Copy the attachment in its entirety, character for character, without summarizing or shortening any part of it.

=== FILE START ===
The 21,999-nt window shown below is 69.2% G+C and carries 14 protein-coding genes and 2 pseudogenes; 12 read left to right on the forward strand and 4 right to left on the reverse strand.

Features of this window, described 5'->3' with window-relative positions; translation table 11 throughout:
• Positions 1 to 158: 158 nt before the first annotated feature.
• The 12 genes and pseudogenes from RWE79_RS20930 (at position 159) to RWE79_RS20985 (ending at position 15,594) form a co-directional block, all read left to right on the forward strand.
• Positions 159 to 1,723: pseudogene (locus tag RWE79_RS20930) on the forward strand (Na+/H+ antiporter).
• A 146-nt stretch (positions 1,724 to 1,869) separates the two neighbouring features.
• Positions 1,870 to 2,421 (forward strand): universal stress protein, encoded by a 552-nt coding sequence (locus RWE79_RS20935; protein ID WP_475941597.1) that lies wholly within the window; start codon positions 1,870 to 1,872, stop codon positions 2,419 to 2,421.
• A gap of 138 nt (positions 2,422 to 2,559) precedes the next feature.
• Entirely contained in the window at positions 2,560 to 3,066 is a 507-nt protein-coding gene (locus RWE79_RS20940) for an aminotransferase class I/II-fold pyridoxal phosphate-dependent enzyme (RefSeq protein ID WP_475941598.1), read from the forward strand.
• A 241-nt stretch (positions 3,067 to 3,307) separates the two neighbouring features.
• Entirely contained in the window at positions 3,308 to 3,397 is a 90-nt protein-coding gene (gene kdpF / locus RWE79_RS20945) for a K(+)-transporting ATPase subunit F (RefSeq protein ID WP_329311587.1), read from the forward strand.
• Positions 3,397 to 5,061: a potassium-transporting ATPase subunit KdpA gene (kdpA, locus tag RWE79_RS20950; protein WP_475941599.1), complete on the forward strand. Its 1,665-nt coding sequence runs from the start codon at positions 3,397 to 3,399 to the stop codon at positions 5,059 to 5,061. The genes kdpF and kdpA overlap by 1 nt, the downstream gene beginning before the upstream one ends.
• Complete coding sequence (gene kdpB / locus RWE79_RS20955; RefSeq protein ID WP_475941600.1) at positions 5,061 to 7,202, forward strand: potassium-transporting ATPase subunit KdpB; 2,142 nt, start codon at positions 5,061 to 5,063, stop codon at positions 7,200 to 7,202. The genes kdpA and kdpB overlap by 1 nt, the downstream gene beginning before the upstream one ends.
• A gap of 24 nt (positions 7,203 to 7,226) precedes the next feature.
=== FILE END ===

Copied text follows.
The 21,999-nt window shown below is 69.2% G+C and carries 14 protein-coding genes and 2 pseudogenes; 12 read left to right on the forward strand and 4 right to left on the reverse strand.

Features of this window, described 5'->3' with window-relative positions; translation table 11 throughout:
• Positions 1 to 158: 158 nt before the first annotated feature.
• The 12 genes and pseudogenes from RWE79_RS20930 (at position 159) to RWE79_RS20985 (ending at position 15,594) form a co-directional block, all read left to right on the forward strand.
• Positions 159 to 1,723: pseudogene (locus tag RWE79_RS20930) on the forward strand (Na+/H+ antiporter).
• A 146-nt stretch (positions 1,724 to 1,869) separates the two neighbouring features.
• Positions 1,870 to 2,421 (forward strand): universal stress protein, encoded by a 552-nt coding sequence (locus RWE79_RS20935; protein ID WP_475941597.1) that lies wholly within the window; start codon positions 1,870 to 1,872, stop codon positions 2,419 to 2,421.
• A gap of 138 nt (positions 2,422 to 2,559) precedes the next feature.
• Entirely contained in the window at positions 2,560 to 3,066 is a 507-nt protein-coding gene (locus RWE79_RS20940) for an aminotransferase class I/II-fold pyridoxal phosphate-dependent enzyme (RefSeq protein ID WP_475941598.1), read from the forward strand.
• A 241-nt stretch (positions 3,067 to 3,307) separates the two neighbouring features.
• Entirely contained in the window at positions 3,308 to 3,397 is a 90-nt protein-coding gene (gene kdpF / locus RWE79_RS20945) for a K(+)-transporting ATPase subunit F (RefSeq protein ID WP_329311587.1), read from the forward strand.
• Positions 3,397 to 5,061: a potassium-transporting ATPase subunit KdpA gene (kdpA, locus tag RWE79_RS20950; protein WP_475941599.1), complete on the forward strand. Its 1,665-nt coding sequence runs from the start codon at positions 3,397 to 3,399 to the stop codon at positions 5,059 to 5,061. The genes kdpF and kdpA overlap by 1 nt, the downstream gene beginning before the upstream one ends.
• Complete coding sequence (gene kdpB / locus RWE79_RS20955; RefSeq protein ID WP_475941600.1) at positions 5,061 to 7,202, forward strand: potassium-transporting ATPase subunit KdpB; 2,142 nt, start codon at positions 5,061 to 5,063, stop codon at positions 7,200 to 7,202. The genes kdpA and kdpB overlap by 1 nt, the downstream gene beginning before the upstream one ends.
• A gap of 24 nt (positions 7,203 to 7,226) precedes the next feature.